Features — 29 November 2013 — by Adele Ramos
Belize’s offshore sector under foreign attack: Barrow

“These people won’t stop until they kill off our offshore sector”

The Caribbean Financial Action Task Force (CFATF) recently issued a cautionary note against Belize, saying that, “Members are therefore called upon to consider implementing counter measures to protect their financial systems from the ongoing money laundering and terrorist financing risks emanating from Belize.”

On November 20, 2013, the CFATF went on to list Belize among three jurisdictions which it said have not made sufficient progress in addressing the deficiencies to protect their financial systems from the ongoing money laundering and terrorist financing risks.

It said that Belize has made efforts to address its deficiencies; however, it has not taken sufficient steps towards improving its AML/CFT compliance regime, by failing to approve and implement required legislative reforms.

However, Belize has recently passed a raft of legislation, based on recommendations by the CFATF, in trying to beat the November 2013 deadline. At the same time, Belize is also facing a ban on fisheries imports to the EU from high seas vessels registered in Belize, on the claim that the country has not met stipulations by the EU for safeguarding against Illegal, Unreported and Unregulated (IUU) fishing.

Asked if he sees the two recent threats against Belize to be part of an international conspiracy, Barrow said while he would not say so, in regard to the EU sanction, he does think Belize’s offshore sector is being unfairly targeted.

“There is an international movement driven by the big countries, driven particularly by the United States, to come down on small countries such as Belize that have offshore financial sectors, and I absolutely think that to be unfair. For a long time we’ve been hearing about diversification, all sorts of preferences have been eroded.

“We tried to diversify by way of the offshore financial services sector, and then this is what we are met with, but so far, less sympathy by way of what’s going on with the CFATF and the FATF than the EU position, but I stress again – because, as you know, everything is transmitted instantaneously, that while I complain and while I am upset, we have to comply. They have the power; there is no choice. I can think that some of what they ask us to do is unfair; I can lament that fact that practitioners here that are making a living in the sector will be affected, but ultimately, because they can force the collapse of our whole commercial banking system, there is no hope for [us not] to comply and we will comply,” Barrow said.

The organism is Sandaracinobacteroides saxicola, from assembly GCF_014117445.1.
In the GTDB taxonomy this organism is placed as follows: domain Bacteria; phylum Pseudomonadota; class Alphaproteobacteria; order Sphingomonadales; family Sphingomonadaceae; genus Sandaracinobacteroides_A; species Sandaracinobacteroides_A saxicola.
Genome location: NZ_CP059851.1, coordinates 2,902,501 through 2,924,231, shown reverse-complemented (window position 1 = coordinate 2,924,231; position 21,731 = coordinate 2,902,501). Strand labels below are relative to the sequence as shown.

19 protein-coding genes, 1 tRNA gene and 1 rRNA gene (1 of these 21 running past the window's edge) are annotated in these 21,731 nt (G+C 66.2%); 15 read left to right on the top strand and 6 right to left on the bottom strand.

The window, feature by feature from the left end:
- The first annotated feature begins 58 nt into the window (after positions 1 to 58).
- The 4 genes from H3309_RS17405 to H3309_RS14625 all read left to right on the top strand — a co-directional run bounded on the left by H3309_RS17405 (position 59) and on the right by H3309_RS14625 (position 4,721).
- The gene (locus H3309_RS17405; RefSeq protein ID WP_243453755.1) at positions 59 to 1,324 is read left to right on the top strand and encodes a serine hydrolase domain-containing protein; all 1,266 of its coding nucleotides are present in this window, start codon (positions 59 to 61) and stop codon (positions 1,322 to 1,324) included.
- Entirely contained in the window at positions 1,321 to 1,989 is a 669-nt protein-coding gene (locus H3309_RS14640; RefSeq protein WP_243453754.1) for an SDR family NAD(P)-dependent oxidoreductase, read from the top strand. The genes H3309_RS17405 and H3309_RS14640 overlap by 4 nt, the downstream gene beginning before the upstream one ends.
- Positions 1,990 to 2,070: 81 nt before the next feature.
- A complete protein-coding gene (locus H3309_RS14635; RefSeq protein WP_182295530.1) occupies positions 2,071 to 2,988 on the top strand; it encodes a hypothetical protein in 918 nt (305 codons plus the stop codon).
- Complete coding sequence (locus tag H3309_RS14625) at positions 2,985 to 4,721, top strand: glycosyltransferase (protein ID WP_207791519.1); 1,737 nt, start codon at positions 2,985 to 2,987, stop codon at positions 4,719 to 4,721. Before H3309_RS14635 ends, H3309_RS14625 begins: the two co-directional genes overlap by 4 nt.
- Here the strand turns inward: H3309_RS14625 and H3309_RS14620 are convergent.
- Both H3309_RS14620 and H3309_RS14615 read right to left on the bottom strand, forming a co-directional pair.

In November 2011, the CFATF brought to the attention of its members certain jurisdictions, including Belize, which it said demonstrated “significant strategic deficiencies.”

In May 2013, CFATF issued a public statement, recommending that Belize take steps to ensure that it addressed its deficiencies.

It has recommended further action including the operational independence of the Financial Intelligence Unit (FIU) and prohibiting dealings with shell banks.

Speaking with the media Wednesday, Barrow said that the threat by the CFATF is more serious than the EU ban on Belize’s fisheries imports.

He said that Belize had passed a raft of legislative measures in order to try and meet compliance.

“The big countries are hypocrites. They don’t practice what they preach. They tell you what you have to do. They talk about harmful tax competition; they talk about this, they talk about that. They talk about knockoff counterfeit goods: What is the name of the place in New York? Canal Street? Chinatown? The point is that in passing the legislation that we did, we have to try to steer a careful course. We recognize that these big countries and that their proxies – their agencies are all powerful and can collapse your system, so we complain; we can denounce them, but the fact is that ultimately, we have to recognize where the power lies,” Barrow said.

He noted that, “On the other hand, we have people in the financial services sector, we have people in the offshore sector that are saying to us, if you go as far as these people are demanding, you’re going to shut down the industry, so it’s a huge balancing act that’s required.”

He said that the Government has said to locals in the sector that they will try as best as they can to protect them as much as is possible, but in the end, it’s necessary to recognize that the jig will soon be up.

“These people won’t stop until they kill off our offshore sector. Bottom line: we have, I believe, another six months thereabouts. They’ve made the statement against us, but they’ve not blacklisted us. The draftsperson who operates as legal counsel to the Ministry of Finance has been given a job to go back over the list of demands of these people and has been given a mandate to produce the additional legislation that we need and to do the additional things that we need by February,” Barrow detailed.

He said that they will go to the House by the end of January with the new legislation drafted and ready to be passed, and hopefully be ready for when the Financial Action Task Force, the larger body over the Caribbean Financial Action Task Force, meets in February.

“We want to be sure that we are in full or at least very substantial compliance by February, and we will work towards that,” Barrow said.

“They are chancing Belize,” Barrow said, lamenting again, though, that “…at the end of the day, Belize has no choice [but] to comply.”

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